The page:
Over the weekend, I began to feel incredibly sad and hopeless about the case of Trayvon Martin’s murder. Although the facts seem extremely cut and dry, the fact that Trayvon’s killer, 28-year-old George Zimmerman, still remains free, not having even been arrested, made me angry.

I began thinking about all of the people who were–just a week ago–tweeting, Facebooking, and donating millions of dollars to find LRA leader Joseph Kony, and why they weren’t doing to same to bring Trayvon’s killer to justice.

I mean, I get it.

American black boys and girls aren’t an “exotic” enough cause for some, and when they come up murdered and missing no one but their families seem to care. Just as many don’t the names of Oscar Grant, Aiyana Jones, Danroy Henry, Ramarley Graham, and Jordan Miles, I’m not surprised that most still don’t know about Trayvon.

But instead of remaining helpless, I decided to act.

Faced with these emotions, I took a page from the Kony 2012 playbook. I felt that if more people knew about Trayvon’s story, we could apply pressure to Florida authorities to handle the case fairly. As I began to think of ways to spread the word, it clicked: Use social media.

I took to twitter Friday night and asked all of my followers to tweet their favorite celebrities and urge them spread the word about Trayvon. Although I have just over 1,700 Twitter followers, I figured, if we all spread the word we could potentially reach millions.

Friday night I feverishly tweeted, retweeted, and shared links and other information about Trayvon. With the help of my fellow tweeters, we began gaining traction and caught the eye (and retweets) of celebs like rappers Chuck D, David Banner, and Talib Kweli. Others like Boris Kodjoe, NFL player Dezmon Briscoe, Samuel L. Jackson and John Legend also began spreading the word.

I was amazed. Even though I’m one person, it was clear I can touch someone else and they can touch someone else until out reach grows exponentially.

Because of many in social media keeping Trayvon’s story alive, mainstream news outlets are now covering the case, and it has even gotten the attention of the White House.

So what does this mean for you?

Many of you, like me, were probably disturbed by this incident and inspired to act. But where do you get started? Whether you simply post about Trayvon on your Facebook page, tell people in your neighborhood or begin volunteering with organizations that combat violence, it all helps.

But in case you want more concrete ways to get involved, here’s 3 things you can do today to help get justice for Trayvon Martin:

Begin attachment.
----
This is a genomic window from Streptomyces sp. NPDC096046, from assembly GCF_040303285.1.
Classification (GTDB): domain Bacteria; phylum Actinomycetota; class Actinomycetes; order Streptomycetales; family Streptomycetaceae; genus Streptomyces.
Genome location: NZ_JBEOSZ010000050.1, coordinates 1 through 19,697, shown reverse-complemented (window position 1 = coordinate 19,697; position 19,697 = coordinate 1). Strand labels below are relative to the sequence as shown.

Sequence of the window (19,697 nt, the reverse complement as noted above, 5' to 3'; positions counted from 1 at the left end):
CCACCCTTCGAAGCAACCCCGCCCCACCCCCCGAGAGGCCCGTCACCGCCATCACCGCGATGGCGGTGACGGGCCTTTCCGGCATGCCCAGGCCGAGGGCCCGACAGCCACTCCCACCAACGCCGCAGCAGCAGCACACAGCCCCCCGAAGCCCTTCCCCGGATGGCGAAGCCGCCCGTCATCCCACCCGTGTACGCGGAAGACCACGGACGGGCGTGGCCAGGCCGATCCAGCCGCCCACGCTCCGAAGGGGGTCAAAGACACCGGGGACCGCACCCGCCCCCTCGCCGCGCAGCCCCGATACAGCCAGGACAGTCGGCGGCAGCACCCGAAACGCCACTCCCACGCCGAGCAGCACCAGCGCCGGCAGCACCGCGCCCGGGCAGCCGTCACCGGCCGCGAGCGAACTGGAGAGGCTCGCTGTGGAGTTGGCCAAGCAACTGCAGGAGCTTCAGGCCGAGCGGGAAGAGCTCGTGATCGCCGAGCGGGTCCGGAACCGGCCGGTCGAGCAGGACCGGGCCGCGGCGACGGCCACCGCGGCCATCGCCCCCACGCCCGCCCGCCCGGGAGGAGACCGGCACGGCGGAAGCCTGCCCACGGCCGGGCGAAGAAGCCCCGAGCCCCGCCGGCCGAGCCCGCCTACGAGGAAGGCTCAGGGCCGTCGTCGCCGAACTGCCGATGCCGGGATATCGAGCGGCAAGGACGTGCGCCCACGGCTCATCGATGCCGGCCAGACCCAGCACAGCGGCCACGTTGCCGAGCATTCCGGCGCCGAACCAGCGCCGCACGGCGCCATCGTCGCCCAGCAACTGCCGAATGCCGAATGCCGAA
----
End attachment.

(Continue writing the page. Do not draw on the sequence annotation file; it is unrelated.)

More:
Hit the tweets: Join me in urging celebs to sign and share the petition to get Florida officials to arrest and prosecute George Zimmerman. They have millions of followers and can quickly spread the word.

  • Tweet: Pls sign & RT the petition to bring #TrayvonMartin’s killer 2 justice. His family deserves answers http://chn.ge/xc4oze

Write a letter: Many around the web have decided to start a letter writing campaign, and some have even said they will send empty Skittles wrappers to Chef Bill Lee. Send a letter to Sanford police chef Bill Lee to express your concern about his department’s handling of the case.

  • Bill Lee, Chief of Police
  • [email protected]
  • 407.688.5070 – Office
  • 407.688.5071 – Fax

Stay informed: Knowing the facts and educating others about them is key to continuing to spread the word about Trayvon Martin. Visit JusticeforTrayvon.com for more details.

Do you have ideas about how we can mobilize to get justice for Trayvon Martin and other victims? Share!

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  • mamareese

    Power in numbers great idea.

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  • Fed up

    Any color against blacks is always hate,what about blacks on other races?
    Fed up hearing this crap over and over and over. Teach your kids morals, right from wrong.

    • What did trayvon do immorally wrong. Cause last time I checked walking from the store with a bag of skittles, ice tea and hoodie is not immoral. Please help me to understand your point.

  • luckii

    Right from wrong? Wow. Maybe you should sould search and decide why you predetermined that somehow this 17 year old wasnt taught right from wrong. What caused you to say that. Thats an honest question to answer. If a black person had done it I would be just as outraged . I dont believe that community watch people should run through the streets accosting and shooting people who have the right to be where they are. This same person could have shot you , your mother or your best friend . He could have followed your little brother and shot him. Then the police could have tested your dead little brother fro drugs instead of the shooter. Then furthermore they could have allowed to shotter to go, with his gun and live a happy life . How mad would you be if someone was following you. Would you submit to them just becasue they questioned you even though they had no right to? Ask some real questions. Why do you percieve that black people are running around killing eachother. Do you know that every facet of society has criminals? Do you know that White men get arrested in America way more than Black Men but black men fill up the jails? Why? What did the black person in America do that was so terrible that they should be enslaved and then disrespected and their lives and losses be minimized by white supremacist ideals that assume that the victim is somehow to blame.

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